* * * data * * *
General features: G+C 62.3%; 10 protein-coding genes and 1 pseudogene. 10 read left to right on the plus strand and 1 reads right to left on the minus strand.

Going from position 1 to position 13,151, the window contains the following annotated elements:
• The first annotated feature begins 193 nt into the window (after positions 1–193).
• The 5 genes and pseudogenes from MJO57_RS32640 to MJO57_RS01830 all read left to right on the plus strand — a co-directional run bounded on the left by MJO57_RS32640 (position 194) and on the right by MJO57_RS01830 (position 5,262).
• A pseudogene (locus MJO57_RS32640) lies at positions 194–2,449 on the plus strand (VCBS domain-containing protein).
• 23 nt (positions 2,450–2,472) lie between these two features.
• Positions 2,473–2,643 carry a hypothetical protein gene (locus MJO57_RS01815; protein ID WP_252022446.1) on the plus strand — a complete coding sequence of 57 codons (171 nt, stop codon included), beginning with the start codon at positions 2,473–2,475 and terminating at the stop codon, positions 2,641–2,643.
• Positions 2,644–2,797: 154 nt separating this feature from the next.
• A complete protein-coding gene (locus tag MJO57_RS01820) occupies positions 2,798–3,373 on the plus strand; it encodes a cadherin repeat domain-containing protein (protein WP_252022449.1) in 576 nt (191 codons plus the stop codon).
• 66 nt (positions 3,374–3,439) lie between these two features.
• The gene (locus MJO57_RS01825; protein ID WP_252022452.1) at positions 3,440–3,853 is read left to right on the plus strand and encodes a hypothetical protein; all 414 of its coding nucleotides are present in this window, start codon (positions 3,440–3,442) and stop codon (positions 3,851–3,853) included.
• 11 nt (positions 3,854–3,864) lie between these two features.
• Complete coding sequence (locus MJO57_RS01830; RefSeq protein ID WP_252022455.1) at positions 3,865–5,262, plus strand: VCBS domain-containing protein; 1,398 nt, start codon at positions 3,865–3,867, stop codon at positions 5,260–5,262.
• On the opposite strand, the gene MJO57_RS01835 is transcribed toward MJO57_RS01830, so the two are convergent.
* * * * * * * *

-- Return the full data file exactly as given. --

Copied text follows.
General features: G+C 62.3%; 10 protein-coding genes and 1 pseudogene. 10 read left to right on the plus strand and 1 reads right to left on the minus strand.

Going from position 1 to position 13,151, the window contains the following annotated elements:
• The first annotated feature begins 193 nt into the window (after positions 1–193).
• The 5 genes and pseudogenes from MJO57_RS32640 to MJO57_RS01830 all read left to right on the plus strand — a co-directional run bounded on the left by MJO57_RS32640 (position 194) and on the right by MJO57_RS01830 (position 5,262).
• A pseudogene (locus MJO57_RS32640) lies at positions 194–2,449 on the plus strand (VCBS domain-containing protein).
• 23 nt (positions 2,450–2,472) lie between these two features.
• Positions 2,473–2,643 carry a hypothetical protein gene (locus MJO57_RS01815; protein ID WP_252022446.1) on the plus strand — a complete coding sequence of 57 codons (171 nt, stop codon included), beginning with the start codon at positions 2,473–2,475 and terminating at the stop codon, positions 2,641–2,643.
• Positions 2,644–2,797: 154 nt separating this feature from the next.
• A complete protein-coding gene (locus tag MJO57_RS01820) occupies positions 2,798–3,373 on the plus strand; it encodes a cadherin repeat domain-containing protein (protein WP_252022449.1) in 576 nt (191 codons plus the stop codon).
• 66 nt (positions 3,374–3,439) lie between these two features.
• The gene (locus MJO57_RS01825; protein ID WP_252022452.1) at positions 3,440–3,853 is read left to right on the plus strand and encodes a hypothetical protein; all 414 of its coding nucleotides are present in this window, start codon (positions 3,440–3,442) and stop codon (positions 3,851–3,853) included.
• 11 nt (positions 3,854–3,864) lie between these two features.
• Complete coding sequence (locus MJO57_RS01830; RefSeq protein ID WP_252022455.1) at positions 3,865–5,262, plus strand: VCBS domain-containing protein; 1,398 nt, start codon at positions 3,865–3,867, stop codon at positions 5,260–5,262.
• On the opposite strand, the gene MJO57_RS01835 is transcribed toward MJO57_RS01830, so the two are convergent.